Nihon Genho Zenaku Ryoiki (set of three books of Buddhist stories, written in the late 8th and early (日本現報善悪霊異記)

Nihon Genho Zenaku Ryoiki (also known as Nihonkoku Genho Zenaku Ryoiiki) is Japan's oldest collection of anecdotes written in the early Heian period. It is commonly abbreviated to "Nihon Ryoiki" (Miraculous Stories from the Japanese Buddhist Tradition, written in the early Heian period). The author was Kyokai (or Keikai). It consists of 3 volumes. It was written in the Chinese anomalous sentences.

Completion of the book and background of anecdotes.

It remains unclear as to when the book was completed but some say that it was 822 based on the descriptions in the preface and body. The author was the monk Keikai of Yakushi-ji Temple in Nara Ukyo in Nara Prefecture. Keikai included his autobiography in Chapter 38 of Volume 3 in which he wrote that he lived with his wife and children in the secular society, and, having been a shidoso (lay Buddhist monk) himself in his youth albeit became an official monk of Yakushi-ji Temple later on, was sympathetic with lay Buddhist monks who were not recognized as legitimate Buddhist monks by the state. Keikai was from Nagusa-gun County, Ki Province.

Background of anecdotes and the corresponding social conditions

A total of 116 anecdotes which have been broken down into 3 volumes, with 35, 42 and 39 stories being included in Volumes 1, 2 and 3, respectively. Times for many of the anecdotes were set in the Nara period and it is said that the older ones go back to approximately the days of Emperor Yuryaku. As for locations used in the anecdotes, they range from Kazusa Province in east to Higo Province in west covering extremely wide areas. Of those locations, the Kinai region (the five capital provinces surrounding the ancient capitals of Nara and Kyoto) and its surrounding provinces, particularly, Kii Province was frequently used as locations of the anecdotes. Characters that appear in the book included ordinary people, bureaucrats, nobles, the Imperial family as well as monks of various classes from celebrated high priests to penniless vagrant monks.

Even though the anecdotes may not have been based on the truth, one can surmise the social conditions of the time from the background and setting associated with the subject. Those anecdotes include: a conflict over water for irrigating rice fields (Chapter 3, Volume 1), a thief selling stolen goods at market (Chapter 34 and Chapter 35, Volume 1 and Chapter 27, Volume 3), onus put on sakimori (soldiers deployed for boarder defenses) on long-term service (Chapter 3, Volume 2), Kokushi's (an officer of local government) using laborers to dig the government mine for his benefit (Chapter 13, Volume 3), a bureaucrat running a body search on a homeless to collect tax (Chapter 14, Volume 3) and a cheater using a doctored scale and measuring cup (Chapter 20 and Chapter 26, Volume 3). One can figure out that, contrary to the admonition mentioned in Ryoiiki, the actual life style of laypersons was applicable to Sessho-kai (the Buddhist precept of the prohibition of killing living things indiscriminately).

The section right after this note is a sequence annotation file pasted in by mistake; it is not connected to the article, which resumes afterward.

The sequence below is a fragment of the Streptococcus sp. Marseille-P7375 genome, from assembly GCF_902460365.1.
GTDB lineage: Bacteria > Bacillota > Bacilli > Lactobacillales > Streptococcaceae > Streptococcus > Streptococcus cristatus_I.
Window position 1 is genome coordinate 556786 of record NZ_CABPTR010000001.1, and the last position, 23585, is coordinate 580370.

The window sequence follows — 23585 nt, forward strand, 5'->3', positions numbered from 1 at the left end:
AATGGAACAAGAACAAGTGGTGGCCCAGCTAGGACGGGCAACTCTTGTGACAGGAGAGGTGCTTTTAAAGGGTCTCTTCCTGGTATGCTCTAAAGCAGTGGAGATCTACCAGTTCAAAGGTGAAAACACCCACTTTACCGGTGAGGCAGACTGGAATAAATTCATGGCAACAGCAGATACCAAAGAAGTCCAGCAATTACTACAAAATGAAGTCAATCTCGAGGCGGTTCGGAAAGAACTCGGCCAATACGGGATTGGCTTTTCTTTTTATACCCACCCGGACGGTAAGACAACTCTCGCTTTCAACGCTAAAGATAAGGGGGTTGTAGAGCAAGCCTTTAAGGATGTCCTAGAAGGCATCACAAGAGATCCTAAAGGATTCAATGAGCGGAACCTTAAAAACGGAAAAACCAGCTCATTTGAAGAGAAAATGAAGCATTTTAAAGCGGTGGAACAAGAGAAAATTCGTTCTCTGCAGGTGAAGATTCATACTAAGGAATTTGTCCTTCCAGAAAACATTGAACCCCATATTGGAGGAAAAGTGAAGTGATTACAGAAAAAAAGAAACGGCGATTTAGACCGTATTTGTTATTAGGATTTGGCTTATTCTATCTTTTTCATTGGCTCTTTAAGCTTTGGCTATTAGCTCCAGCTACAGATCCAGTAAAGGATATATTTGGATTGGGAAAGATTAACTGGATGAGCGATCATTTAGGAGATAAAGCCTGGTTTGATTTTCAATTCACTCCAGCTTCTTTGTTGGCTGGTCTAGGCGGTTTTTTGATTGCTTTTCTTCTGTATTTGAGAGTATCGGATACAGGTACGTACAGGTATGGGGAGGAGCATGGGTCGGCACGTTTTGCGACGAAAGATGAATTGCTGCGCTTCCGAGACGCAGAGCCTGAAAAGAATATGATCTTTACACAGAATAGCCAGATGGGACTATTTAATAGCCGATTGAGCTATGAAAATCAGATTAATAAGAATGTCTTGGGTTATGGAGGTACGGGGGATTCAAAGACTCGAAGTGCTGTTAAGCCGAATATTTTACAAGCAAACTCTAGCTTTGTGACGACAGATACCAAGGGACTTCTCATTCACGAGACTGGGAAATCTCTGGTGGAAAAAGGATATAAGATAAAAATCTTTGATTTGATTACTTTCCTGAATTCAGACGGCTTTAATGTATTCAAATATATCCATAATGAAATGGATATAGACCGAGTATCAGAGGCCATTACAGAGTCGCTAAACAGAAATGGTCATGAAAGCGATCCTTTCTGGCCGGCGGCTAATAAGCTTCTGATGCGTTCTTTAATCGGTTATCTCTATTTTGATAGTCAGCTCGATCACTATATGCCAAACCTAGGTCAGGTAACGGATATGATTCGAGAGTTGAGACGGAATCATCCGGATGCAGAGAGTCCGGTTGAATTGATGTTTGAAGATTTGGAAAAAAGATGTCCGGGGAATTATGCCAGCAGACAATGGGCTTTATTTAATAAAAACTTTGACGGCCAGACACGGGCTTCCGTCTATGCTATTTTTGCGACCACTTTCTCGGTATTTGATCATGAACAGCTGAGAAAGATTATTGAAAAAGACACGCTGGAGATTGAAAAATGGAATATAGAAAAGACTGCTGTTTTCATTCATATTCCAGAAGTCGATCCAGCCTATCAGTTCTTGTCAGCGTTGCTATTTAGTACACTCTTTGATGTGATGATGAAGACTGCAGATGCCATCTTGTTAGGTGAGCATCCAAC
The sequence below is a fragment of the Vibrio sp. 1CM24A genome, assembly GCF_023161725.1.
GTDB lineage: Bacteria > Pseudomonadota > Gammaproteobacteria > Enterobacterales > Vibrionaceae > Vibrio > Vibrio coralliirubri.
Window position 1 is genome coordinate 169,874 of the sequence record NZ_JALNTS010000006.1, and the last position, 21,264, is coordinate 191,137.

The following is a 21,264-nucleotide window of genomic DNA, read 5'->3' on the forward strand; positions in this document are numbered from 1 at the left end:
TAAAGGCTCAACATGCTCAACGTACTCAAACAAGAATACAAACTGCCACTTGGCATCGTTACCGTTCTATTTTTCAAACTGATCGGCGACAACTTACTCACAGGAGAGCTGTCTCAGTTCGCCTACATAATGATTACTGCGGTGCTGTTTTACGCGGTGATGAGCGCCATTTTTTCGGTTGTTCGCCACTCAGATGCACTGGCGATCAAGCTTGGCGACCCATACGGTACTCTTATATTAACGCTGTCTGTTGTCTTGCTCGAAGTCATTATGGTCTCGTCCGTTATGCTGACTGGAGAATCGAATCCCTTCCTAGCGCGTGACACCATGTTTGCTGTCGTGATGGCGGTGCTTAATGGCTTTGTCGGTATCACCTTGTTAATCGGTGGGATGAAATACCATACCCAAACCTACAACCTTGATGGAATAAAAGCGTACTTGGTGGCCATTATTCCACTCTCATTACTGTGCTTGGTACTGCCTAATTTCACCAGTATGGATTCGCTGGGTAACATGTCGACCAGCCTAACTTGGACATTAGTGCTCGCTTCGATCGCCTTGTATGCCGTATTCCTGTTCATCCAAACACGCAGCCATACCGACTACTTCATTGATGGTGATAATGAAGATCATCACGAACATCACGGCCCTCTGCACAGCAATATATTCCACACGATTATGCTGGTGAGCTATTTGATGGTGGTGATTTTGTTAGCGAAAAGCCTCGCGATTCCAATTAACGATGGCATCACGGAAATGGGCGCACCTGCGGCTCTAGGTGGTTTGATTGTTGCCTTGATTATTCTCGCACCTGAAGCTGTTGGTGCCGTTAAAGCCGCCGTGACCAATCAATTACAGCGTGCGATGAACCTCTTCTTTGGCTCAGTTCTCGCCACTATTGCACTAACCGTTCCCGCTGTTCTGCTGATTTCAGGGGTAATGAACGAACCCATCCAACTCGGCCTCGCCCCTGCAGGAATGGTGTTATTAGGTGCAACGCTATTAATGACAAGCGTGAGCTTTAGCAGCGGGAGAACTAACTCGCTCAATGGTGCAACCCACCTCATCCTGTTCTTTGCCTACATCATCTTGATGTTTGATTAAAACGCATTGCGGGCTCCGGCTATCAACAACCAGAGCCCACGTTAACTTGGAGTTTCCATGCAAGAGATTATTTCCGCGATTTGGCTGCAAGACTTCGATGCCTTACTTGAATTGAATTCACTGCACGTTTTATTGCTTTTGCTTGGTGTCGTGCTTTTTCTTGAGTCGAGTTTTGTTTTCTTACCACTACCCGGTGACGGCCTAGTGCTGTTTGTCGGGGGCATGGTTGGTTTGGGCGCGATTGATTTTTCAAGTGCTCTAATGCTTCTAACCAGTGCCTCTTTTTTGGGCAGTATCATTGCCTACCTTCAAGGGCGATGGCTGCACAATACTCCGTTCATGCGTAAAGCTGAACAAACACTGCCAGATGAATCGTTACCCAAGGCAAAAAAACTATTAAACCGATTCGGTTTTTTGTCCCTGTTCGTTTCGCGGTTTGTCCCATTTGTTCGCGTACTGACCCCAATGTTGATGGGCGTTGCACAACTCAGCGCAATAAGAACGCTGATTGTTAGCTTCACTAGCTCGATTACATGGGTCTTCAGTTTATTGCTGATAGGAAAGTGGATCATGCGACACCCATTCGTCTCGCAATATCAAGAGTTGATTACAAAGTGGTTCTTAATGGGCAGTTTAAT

The subject and philosophy of anecdotes

For the purpose of compilation, there are many anecdotes concerning miracles and monstrosities. In the anecdotes of Ryoiiki, all good and evil deeds always have consequences which one may face in their lifetime, afterworld or hell. The anecdotes were predominantly broken down into the 3 categories including: a good deed was rewarded by a favorable compensation, someone suffered the consequence of their evil deed or the both but there are some anecdotes concerning monstrosities with no direct relation to good or evil.

Buddha's image and monks should be honored. Good deeds include copying of a sutra and faith in general in addition to offerings and ceremony of releasing captive animals. Wrongdoing includes killing animals in addition to murder, theft. It is wrong to hunt or fish for living. It is particularly evil to harm or insult monks. The foregoing summarizes the philosophy of Ryoiiki.

Transmigration is often the subject of anecdotes. In the anecdotes included in the Ryoiiki, animals often behaved with feelings and thoughts of humans and there were some instances that a man incarnated into cattle as a consequence for his evildoing in his previous existence.

The original
The old manuscripts include the Kofuku-ji Temple manuscript, Raigo-in Temple manuscript, the Shinpuku-ji Temple manuscript Osu kannon, Maeda family manuscript and Kongo Zanmi-in Temple (Koyasan manuscript).

[Original Japanese]